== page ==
I happen to agree with Graff and his perspective for many deferent reasons. Meaning schools and colleges should be held accountable for not being able to help those street smart teenagers and help turn their knowledge of life into academic work. Teachers should help these students learn how to understand he academics their teaching them with examples of the street smart knowledge they already obtain.
Graff sees his story as containing an important lesson for the improvement of K American public education. Argument-Centered Education embraces this lesson through the resources we produce, the training we conduct, and the implementation coaching we provide.
To take two recent examples of argument-centered projects we have work on with partner schools: Professor Graff notes that these moves are not only taken up by some of the most progressive, advancing, and college-directed middle and high schools: What a waste, we think, that one who is so intelligent about so many things in life seems unable to apply that intelligence to academic work.
Nor do we consider one of the major reasons why schools and colleges overlook the intellectual potential of street smarts: The trouble with this assumption is that no necessary connection has ever been established between any text or subject and the educational depth and weight of the discussion it can generate.
Real intellectuals tum any subject, however lightweight it may seem, into grist for their mill through the thoughtful questions they bring to it, whereas a dullard will find a way to drain the interest out of the richest subject.
Students do need to read models of intellectually challenging writing — and Orwell is a great one — if they are to become intellectuals themselves. But they would be more prone to take on intellectual identities if we encouraged them to do so at first on subjects that interest them rather than ones that interest us.
I offer my own adolescent experience as a case in point. I also loved the sports novels for boys of John R. Negotiating this class boundary was a tricky matter. On the other hand, I was desperate for the approval of the hoods, whom I encountered daily on the playing field and in the neighborhood, and for this purpose it was not at all good to be book-smart.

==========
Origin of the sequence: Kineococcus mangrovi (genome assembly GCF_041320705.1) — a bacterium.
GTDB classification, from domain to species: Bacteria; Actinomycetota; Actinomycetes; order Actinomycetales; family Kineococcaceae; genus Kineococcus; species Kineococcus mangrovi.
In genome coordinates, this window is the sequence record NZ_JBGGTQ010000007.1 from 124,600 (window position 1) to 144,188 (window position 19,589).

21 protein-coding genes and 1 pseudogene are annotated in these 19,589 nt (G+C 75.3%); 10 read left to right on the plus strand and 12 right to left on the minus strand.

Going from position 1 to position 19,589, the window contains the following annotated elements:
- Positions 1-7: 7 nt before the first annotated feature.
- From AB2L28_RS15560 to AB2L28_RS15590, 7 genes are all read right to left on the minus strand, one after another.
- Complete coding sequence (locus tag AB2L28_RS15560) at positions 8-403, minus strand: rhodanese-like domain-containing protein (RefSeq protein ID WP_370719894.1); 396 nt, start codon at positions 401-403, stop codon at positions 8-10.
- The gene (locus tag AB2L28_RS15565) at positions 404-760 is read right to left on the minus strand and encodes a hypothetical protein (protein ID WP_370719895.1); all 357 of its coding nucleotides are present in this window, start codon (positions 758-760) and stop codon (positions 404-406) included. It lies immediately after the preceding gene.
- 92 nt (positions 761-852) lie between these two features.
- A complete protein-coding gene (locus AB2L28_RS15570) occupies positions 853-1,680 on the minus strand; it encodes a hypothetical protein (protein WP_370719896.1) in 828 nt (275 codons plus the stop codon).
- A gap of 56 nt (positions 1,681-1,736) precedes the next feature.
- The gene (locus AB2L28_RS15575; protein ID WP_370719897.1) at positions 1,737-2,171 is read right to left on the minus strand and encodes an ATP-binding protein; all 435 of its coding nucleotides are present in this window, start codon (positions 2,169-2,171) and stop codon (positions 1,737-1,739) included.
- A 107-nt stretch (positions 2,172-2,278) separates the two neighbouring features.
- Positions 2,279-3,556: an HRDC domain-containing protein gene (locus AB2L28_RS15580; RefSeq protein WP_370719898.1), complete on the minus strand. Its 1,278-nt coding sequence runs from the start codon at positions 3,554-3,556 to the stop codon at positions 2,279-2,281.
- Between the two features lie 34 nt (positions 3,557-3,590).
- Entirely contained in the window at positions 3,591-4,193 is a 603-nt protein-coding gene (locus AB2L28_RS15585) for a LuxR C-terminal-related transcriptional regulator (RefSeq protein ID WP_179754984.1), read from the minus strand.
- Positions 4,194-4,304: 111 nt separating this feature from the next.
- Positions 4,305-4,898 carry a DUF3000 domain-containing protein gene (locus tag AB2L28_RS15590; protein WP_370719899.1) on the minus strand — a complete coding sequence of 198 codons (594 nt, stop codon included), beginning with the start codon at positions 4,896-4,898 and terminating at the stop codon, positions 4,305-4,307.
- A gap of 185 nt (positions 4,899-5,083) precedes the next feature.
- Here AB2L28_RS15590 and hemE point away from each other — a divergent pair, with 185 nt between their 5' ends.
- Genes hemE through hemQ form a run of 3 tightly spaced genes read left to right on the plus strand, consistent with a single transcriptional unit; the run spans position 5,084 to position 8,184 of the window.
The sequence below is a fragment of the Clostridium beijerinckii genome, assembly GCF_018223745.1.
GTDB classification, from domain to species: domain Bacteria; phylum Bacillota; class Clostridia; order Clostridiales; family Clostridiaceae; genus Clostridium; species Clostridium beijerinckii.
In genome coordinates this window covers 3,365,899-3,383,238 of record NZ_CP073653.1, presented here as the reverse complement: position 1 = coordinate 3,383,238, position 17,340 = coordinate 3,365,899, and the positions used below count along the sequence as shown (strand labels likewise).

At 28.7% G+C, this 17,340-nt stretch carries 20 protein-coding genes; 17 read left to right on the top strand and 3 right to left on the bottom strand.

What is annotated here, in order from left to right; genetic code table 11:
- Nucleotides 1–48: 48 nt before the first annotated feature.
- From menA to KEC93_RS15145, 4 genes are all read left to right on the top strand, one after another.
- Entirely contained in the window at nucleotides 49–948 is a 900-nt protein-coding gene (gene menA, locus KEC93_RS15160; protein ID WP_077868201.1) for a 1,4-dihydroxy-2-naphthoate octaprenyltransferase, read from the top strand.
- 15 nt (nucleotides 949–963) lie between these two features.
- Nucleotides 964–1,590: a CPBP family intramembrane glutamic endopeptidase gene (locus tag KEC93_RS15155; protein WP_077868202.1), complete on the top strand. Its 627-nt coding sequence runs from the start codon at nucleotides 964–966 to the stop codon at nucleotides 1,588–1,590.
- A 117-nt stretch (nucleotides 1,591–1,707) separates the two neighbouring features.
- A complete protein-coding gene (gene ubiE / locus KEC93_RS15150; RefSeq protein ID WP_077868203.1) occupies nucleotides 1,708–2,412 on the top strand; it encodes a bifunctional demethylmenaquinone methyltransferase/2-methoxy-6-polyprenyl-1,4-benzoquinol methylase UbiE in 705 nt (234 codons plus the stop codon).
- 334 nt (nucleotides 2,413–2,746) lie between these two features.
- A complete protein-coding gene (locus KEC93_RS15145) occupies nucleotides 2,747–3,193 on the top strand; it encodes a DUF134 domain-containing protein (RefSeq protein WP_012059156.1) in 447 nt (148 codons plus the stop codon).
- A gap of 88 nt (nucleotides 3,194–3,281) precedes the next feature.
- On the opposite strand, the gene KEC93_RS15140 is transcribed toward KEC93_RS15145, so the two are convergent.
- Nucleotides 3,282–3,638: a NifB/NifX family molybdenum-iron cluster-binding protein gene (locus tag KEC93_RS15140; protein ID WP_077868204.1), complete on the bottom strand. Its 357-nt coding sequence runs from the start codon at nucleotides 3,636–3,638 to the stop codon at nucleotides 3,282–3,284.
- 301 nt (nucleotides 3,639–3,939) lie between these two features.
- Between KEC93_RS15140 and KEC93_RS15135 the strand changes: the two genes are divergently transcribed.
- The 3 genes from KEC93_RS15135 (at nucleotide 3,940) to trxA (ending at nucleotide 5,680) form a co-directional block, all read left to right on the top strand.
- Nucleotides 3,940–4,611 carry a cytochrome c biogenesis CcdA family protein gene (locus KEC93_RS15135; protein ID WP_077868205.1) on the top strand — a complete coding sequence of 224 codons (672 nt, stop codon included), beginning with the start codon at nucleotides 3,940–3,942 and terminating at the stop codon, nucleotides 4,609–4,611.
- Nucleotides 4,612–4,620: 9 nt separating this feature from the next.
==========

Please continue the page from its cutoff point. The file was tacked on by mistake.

The hoods would turn on you if they sensed you were putting on airs over them: I grew up torn, then, between the need to prove I was smart and the fear of a beating if I proved it too well; between the need not to jeopardize my respectable future and the need to impress the hoods.
As I lived it, the conflict came down to a choice between being physically tough and being verbal. In one way, then, it would be hard to imagine an adolescence more thoroughly anti-intellectual than mine.
When Marilyn Monroe married the playwright Arthur Miller in after divorcing the retired baseball star Joe DiMaggio, the symbolic triumph of geek over jock suggested the way the wind was blowing. Even Elvis, according to his biographer Peter Guralnick, turns out to have supported Adlai over Ike in the presidential election of The germs had actually been planted in the seemingly philistine debates about which boys were the toughest.
I see now that in the interminable analysis of sports teams, movies, and toughness that my friends and I engaged in-a type of analysis, needless to say, that the real toughs would never have stooped to-I was already betraying an allegiance to the egghead world.
I was practicing being an intellectual before I knew that was what I wanted to be. It was in reading and arguing about sports and toughness that I experienced what it felt like to propose a generalization, restate and respond to a counterargument, and perform other intellectualizing operations, including composing the kind of sentences I am writing now.
Only much later did it dawn on me that the sports world was more compelling than school because it was more intellectual than school, not less. Sports after all was full of challenging arguments, debates, problems for analysis, and intricate statistics that you could care about, as school conspicuously was not.